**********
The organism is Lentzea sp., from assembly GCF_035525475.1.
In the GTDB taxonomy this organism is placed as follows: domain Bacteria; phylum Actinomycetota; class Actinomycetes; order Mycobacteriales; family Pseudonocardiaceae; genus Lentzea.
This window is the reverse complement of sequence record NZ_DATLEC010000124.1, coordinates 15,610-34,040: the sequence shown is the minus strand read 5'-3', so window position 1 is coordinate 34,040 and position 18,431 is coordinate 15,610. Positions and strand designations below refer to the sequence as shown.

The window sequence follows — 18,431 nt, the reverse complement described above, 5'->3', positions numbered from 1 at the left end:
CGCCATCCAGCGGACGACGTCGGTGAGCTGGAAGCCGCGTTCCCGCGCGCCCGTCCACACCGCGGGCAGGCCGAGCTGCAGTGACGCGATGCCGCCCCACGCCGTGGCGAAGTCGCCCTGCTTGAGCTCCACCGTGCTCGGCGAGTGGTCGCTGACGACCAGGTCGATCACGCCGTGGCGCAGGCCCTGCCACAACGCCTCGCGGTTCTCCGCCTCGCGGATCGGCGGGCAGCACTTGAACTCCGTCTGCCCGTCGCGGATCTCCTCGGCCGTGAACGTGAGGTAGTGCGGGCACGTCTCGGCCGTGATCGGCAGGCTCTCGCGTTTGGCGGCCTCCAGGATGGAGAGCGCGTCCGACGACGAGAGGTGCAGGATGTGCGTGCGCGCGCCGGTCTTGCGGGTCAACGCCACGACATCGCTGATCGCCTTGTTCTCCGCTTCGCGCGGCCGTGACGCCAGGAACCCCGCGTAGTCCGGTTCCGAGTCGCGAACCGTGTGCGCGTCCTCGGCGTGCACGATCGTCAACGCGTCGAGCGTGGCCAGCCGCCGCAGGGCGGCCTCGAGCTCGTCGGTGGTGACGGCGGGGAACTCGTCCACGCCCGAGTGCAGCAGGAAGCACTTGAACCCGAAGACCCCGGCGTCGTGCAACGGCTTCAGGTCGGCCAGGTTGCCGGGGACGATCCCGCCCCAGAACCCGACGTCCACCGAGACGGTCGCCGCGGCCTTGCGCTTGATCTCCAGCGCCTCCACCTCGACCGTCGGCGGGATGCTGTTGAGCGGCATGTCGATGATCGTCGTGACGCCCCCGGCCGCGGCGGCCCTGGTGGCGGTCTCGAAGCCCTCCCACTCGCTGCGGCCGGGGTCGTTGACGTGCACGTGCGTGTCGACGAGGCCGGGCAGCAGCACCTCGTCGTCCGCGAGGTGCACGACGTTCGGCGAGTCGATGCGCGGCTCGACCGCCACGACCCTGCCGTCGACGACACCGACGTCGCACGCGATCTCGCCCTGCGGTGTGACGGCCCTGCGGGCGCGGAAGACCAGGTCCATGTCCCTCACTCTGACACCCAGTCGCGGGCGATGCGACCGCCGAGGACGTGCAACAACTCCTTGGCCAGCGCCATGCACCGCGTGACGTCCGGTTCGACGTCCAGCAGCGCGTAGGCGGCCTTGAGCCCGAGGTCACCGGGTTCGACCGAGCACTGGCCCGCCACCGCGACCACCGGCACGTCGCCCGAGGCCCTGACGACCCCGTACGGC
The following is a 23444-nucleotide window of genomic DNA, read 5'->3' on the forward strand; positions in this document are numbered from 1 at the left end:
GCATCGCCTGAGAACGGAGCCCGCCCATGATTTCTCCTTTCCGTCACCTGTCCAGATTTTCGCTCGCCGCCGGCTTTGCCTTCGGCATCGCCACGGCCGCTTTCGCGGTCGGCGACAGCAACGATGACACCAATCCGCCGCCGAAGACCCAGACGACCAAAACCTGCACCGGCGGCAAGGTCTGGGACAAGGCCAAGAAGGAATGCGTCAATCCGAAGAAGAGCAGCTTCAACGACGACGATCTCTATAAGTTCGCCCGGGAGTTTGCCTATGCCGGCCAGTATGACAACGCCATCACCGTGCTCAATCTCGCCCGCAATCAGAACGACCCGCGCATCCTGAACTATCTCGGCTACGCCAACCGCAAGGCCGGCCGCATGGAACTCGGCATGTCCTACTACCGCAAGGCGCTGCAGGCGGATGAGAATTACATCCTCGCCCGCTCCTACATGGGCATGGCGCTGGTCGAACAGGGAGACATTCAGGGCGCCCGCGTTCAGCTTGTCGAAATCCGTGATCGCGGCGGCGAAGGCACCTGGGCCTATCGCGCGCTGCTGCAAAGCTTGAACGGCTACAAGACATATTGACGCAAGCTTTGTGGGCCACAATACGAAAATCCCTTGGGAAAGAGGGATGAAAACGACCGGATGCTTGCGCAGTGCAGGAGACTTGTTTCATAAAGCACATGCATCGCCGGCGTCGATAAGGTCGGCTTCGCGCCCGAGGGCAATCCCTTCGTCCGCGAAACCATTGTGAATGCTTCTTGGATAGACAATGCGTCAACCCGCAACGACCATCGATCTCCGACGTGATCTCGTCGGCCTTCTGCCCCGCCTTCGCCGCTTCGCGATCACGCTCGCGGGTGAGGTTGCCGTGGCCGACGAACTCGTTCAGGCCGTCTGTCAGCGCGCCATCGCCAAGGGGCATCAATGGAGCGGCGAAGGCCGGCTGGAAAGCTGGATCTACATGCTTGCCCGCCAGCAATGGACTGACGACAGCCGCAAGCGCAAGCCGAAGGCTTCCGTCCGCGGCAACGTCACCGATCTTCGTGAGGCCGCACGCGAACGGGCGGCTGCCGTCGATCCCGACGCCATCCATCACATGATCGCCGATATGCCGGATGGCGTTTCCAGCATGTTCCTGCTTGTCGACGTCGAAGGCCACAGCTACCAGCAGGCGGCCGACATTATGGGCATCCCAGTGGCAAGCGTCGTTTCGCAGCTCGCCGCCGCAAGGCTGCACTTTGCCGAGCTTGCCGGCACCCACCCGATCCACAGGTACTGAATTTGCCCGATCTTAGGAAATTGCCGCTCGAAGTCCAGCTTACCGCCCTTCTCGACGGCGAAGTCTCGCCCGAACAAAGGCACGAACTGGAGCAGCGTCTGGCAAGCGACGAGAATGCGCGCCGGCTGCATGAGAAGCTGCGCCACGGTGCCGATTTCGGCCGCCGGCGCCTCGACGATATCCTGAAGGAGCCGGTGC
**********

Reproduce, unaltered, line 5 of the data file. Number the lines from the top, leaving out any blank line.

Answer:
CGCCATCCAGCGGACGACGTCGGTGAGCTGGAAGCCGCGTTCCCGCGCGCCCGTCCACACCGCGGGCAGGCCGAGCTGCAGTGACGCGATGCCGCCCCACGCCGTGGCGAAGTCGCCCTGCTTGAGCTCCACCGTGCTCGGCGAGTGGTCGCTGACGACCAGGTCGATCACGCCGTGGCGCAGGCCCTGCCACAACGCCTCGCGGTTCTCCGCCTCGCGGATCGGCGGGCAGCACTTGAACTCCGTCTGCCCGTCGCGGATCTCCTCGGCCGTGAACGTGAGGTAGTGCGGGCACGTCTCGGCCGTGATCGGCAGGCTCTCGCGTTTGGCGGCCTCCAGGATGGAGAGCGCGTCCGACGACGAGAGGTGCAGGATGTGCGTGCGCGCGCCGGTCTTGCGGGTCAACGCCACGACATCGCTGATCGCCTTGTTCTCCGCTTCGCGCGGCCGTGACGCCAGGAACCCCGCGTAGTCCGGTTCCGAGTCGCGAACCGTGTGCGCGTCCTCGGCGTGCACGATCGTCAACGCGTCGAGCGTGGCCAGCCGCCGCAGGGCGGCCTCGAGCTCGTCGGTGGTGACGGCGGGGAACTCGTCCACGCCCGAGTGCAGCAGGAAGCACTTGAACCCGAAGACCCCGGCGTCGTGCAACGGCTTCAGGTCGGCCAGGTTGCCGGGGACGATCCCGCCCCAGAACCCGACGTCCACCGAGACGGTCGCCGCGGCCTTGCGCTTGATCTCCAGCGCCTCCACCTCGACCGTCGGCGGGATGCTGTTGAGCGGCATGTCGATGATCGTCGTGACGCCCCCGGCCGCGGCGGCCCTGGTGGCGGTCTCGAAGCCCTCCCACTCGCTGCGGCCGGGGTCGTTGACGTGCACGTGCGTGTCGACGAGGCCGGGCAGCAGCACCTCGTCGTCCGCGAGGTGCACGACGTTCGGCGAGTCGATGCGCGGCTCGACCGCCACGACCCTGCCGTCGACGACACCGACGTCGCACGCGATCTCGCCCTGCGGTGTGACGGCCCTGCGGGCGCGGAAGACCAGGTCCATGTCCCTCACTCTGACACCCAGTCGCGGGCGATGCGACCGCCGAGGACGTGCAACAACTCCTTGGCCAGCGCCATGCACCGCGTGACGTCCGGTTCGACGTCCAGCAGCGCGTAGGCGGCCTTGAGCCCGAGGTCACCGGGTTCGACCGAGCACTGGCCCGCCACCGCGACCACCGGCACGTCGCCCGAGGCCCTGACGACCCCGTACGGC